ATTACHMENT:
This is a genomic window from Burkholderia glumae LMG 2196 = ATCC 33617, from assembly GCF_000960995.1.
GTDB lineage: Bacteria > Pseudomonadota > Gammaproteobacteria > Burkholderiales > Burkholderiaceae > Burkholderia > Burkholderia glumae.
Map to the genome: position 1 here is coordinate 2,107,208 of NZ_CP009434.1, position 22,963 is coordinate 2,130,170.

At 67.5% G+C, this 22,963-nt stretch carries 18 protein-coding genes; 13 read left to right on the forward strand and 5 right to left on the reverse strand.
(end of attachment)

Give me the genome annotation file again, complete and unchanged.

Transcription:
This is a genomic window from Burkholderia glumae LMG 2196 = ATCC 33617, from assembly GCF_000960995.1.
GTDB lineage: Bacteria > Pseudomonadota > Gammaproteobacteria > Burkholderiales > Burkholderiaceae > Burkholderia > Burkholderia glumae.
Map to the genome: position 1 here is coordinate 2,107,208 of NZ_CP009434.1, position 22,963 is coordinate 2,130,170.

At 67.5% G+C, this 22,963-nt stretch carries 18 protein-coding genes; 13 read left to right on the forward strand and 5 right to left on the reverse strand.